At a conference on “leadership succession” in New York late in 1985, I was struck by the remarks of David Jones, then executive director of the city’s Youth Bureau, now head of one of the city’s oldest nonprofit social service agencies, the Community Service Society. Jones mentioned in passing, but not casually, that several bright young black lawyers he’d known in some of the city’s most powerful law firms during the mid-1970s had committed suicide and/or suffered mental breakdown, at least in part because of the ambiguity surrounding their failures to succeed as first-rate lawyers, much less become full partners in their firms.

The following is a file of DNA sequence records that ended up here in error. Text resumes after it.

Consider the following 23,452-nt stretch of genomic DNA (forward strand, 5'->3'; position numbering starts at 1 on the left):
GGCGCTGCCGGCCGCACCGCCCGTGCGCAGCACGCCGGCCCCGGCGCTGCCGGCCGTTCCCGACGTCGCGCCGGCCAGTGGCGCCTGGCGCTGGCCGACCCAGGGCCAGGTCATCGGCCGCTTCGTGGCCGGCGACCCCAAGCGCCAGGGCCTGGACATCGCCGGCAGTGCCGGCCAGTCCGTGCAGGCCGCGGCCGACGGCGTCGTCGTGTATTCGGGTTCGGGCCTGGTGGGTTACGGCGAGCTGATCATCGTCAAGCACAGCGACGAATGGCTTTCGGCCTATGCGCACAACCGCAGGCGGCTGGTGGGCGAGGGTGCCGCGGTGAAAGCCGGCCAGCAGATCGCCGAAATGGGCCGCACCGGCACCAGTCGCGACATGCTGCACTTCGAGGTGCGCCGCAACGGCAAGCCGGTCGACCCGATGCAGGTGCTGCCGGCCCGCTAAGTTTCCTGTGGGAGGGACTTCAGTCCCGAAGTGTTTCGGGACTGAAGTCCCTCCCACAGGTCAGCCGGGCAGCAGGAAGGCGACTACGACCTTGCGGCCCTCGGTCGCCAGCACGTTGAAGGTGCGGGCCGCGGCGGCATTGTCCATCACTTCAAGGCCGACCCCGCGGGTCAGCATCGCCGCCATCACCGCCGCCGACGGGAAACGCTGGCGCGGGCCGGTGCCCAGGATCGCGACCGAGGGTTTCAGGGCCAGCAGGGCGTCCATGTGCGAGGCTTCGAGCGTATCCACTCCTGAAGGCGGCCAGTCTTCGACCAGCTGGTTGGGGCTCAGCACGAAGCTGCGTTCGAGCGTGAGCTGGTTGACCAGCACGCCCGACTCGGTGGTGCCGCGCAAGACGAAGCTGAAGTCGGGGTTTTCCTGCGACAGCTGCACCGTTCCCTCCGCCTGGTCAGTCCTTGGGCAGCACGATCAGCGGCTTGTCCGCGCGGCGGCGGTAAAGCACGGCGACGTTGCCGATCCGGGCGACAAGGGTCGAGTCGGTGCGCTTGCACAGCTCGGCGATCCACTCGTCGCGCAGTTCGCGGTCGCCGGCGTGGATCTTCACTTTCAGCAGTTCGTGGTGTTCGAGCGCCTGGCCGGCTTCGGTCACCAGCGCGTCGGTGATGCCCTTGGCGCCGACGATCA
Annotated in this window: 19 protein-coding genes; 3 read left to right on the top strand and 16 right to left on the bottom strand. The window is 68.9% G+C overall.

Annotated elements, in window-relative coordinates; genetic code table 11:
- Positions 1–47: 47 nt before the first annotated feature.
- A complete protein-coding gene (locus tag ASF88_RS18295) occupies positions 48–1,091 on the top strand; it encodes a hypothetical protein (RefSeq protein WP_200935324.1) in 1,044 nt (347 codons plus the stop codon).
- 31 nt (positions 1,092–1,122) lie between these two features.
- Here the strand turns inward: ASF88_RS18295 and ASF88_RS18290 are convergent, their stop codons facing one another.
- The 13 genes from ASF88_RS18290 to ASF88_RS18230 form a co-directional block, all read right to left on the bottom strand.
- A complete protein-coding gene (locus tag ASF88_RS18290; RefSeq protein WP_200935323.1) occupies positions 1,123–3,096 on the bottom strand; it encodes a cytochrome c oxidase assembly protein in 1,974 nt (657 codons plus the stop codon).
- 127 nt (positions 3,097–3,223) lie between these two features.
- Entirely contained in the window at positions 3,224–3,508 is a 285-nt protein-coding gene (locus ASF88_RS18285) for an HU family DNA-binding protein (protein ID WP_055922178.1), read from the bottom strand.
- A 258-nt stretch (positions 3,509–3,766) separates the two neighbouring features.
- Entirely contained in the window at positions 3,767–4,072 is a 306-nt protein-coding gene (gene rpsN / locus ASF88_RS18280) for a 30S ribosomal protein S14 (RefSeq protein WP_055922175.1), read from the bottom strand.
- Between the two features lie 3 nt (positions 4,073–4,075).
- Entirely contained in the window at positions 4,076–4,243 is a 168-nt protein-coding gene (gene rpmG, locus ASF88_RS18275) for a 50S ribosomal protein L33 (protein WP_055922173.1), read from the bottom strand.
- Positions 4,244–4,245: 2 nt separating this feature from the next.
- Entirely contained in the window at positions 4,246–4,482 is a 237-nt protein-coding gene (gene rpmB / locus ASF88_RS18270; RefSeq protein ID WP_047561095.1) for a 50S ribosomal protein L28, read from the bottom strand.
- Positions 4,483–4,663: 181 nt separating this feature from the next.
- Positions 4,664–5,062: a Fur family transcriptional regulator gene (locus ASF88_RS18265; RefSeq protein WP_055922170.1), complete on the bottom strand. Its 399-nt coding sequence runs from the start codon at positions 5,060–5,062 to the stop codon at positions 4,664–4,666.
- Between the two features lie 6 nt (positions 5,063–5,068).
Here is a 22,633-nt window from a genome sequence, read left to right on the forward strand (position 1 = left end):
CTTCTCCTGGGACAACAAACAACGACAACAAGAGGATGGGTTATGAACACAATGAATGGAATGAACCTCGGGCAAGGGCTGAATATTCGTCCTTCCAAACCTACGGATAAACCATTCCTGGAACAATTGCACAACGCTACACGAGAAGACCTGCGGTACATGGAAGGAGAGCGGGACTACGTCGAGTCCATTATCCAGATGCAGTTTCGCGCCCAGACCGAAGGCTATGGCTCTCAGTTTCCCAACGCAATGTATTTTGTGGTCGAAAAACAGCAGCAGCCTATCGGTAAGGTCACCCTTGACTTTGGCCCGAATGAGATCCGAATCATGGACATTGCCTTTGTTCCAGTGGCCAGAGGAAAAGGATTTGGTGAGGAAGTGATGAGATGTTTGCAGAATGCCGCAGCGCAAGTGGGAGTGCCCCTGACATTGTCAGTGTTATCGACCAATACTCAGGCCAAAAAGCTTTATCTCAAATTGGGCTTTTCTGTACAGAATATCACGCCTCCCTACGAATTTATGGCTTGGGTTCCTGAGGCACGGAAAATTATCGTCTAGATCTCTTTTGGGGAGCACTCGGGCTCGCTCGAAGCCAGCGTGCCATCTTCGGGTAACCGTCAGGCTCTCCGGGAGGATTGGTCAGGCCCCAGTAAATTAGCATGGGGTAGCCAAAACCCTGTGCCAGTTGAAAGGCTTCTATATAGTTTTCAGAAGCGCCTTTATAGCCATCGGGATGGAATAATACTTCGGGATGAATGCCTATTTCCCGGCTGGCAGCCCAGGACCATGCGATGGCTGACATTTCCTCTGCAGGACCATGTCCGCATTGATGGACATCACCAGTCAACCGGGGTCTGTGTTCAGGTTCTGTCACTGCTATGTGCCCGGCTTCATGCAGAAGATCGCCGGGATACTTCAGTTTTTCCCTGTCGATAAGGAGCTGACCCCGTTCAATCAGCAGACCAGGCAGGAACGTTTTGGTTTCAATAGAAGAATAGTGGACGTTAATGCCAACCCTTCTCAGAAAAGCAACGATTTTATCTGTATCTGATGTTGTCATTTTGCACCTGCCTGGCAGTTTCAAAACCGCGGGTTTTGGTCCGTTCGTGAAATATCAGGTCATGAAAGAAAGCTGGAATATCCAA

When I talked to Jones at the Community Service Society in January 1987, he described the recruitment of capable young blacks as “window dressing” by firms that still block black advancement to positions of real leadership....
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